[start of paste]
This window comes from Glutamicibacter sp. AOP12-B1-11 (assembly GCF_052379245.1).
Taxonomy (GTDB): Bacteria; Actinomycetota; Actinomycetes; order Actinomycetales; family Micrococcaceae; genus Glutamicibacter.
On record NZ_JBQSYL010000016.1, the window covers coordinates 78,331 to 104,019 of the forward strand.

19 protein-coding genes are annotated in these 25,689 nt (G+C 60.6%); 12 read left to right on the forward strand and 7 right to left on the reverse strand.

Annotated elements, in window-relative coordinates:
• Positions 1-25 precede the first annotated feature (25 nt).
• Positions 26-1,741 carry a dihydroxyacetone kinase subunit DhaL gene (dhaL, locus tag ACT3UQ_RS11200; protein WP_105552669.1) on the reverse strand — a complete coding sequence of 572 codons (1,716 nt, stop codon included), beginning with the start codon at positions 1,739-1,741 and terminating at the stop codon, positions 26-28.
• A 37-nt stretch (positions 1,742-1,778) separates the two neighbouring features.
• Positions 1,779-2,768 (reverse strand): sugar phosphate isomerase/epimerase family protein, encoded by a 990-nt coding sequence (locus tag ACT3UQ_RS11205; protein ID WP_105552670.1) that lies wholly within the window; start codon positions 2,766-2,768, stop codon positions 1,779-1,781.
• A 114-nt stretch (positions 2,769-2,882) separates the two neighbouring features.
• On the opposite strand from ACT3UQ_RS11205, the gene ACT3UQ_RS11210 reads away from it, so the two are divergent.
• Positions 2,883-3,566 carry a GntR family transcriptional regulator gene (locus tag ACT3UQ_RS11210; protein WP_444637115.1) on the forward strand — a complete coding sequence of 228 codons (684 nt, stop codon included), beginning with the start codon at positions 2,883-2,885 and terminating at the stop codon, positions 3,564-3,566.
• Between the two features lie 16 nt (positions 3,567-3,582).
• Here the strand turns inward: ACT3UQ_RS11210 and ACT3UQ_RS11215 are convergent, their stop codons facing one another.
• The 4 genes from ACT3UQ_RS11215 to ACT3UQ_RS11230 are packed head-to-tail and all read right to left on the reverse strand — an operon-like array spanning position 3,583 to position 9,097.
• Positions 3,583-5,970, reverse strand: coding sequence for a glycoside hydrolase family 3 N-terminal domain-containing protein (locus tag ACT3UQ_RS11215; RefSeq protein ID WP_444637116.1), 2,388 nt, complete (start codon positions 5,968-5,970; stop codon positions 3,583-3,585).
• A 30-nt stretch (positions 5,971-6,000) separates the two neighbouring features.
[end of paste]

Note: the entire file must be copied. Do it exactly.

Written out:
This window comes from Glutamicibacter sp. AOP12-B1-11 (assembly GCF_052379245.1).
Taxonomy (GTDB): Bacteria; Actinomycetota; Actinomycetes; order Actinomycetales; family Micrococcaceae; genus Glutamicibacter.
On record NZ_JBQSYL010000016.1, the window covers coordinates 78,331 to 104,019 of the forward strand.

19 protein-coding genes are annotated in these 25,689 nt (G+C 60.6%); 12 read left to right on the forward strand and 7 right to left on the reverse strand.

Annotated elements, in window-relative coordinates:
• Positions 1-25 precede the first annotated feature (25 nt).
• Positions 26-1,741 carry a dihydroxyacetone kinase subunit DhaL gene (dhaL, locus tag ACT3UQ_RS11200; protein WP_105552669.1) on the reverse strand — a complete coding sequence of 572 codons (1,716 nt, stop codon included), beginning with the start codon at positions 1,739-1,741 and terminating at the stop codon, positions 26-28.
• A 37-nt stretch (positions 1,742-1,778) separates the two neighbouring features.
• Positions 1,779-2,768 (reverse strand): sugar phosphate isomerase/epimerase family protein, encoded by a 990-nt coding sequence (locus tag ACT3UQ_RS11205; protein ID WP_105552670.1) that lies wholly within the window; start codon positions 2,766-2,768, stop codon positions 1,779-1,781.
• A 114-nt stretch (positions 2,769-2,882) separates the two neighbouring features.
• On the opposite strand from ACT3UQ_RS11205, the gene ACT3UQ_RS11210 reads away from it, so the two are divergent.
• Positions 2,883-3,566 carry a GntR family transcriptional regulator gene (locus tag ACT3UQ_RS11210; protein WP_444637115.1) on the forward strand — a complete coding sequence of 228 codons (684 nt, stop codon included), beginning with the start codon at positions 2,883-2,885 and terminating at the stop codon, positions 3,564-3,566.
• Between the two features lie 16 nt (positions 3,567-3,582).
• Here the strand turns inward: ACT3UQ_RS11210 and ACT3UQ_RS11215 are convergent, their stop codons facing one another.
• The 4 genes from ACT3UQ_RS11215 to ACT3UQ_RS11230 are packed head-to-tail and all read right to left on the reverse strand — an operon-like array spanning position 3,583 to position 9,097.
• Positions 3,583-5,970, reverse strand: coding sequence for a glycoside hydrolase family 3 N-terminal domain-containing protein (locus tag ACT3UQ_RS11215; RefSeq protein ID WP_444637116.1), 2,388 nt, complete (start codon positions 5,968-5,970; stop codon positions 3,583-3,585).
• A 30-nt stretch (positions 5,971-6,000) separates the two neighbouring features.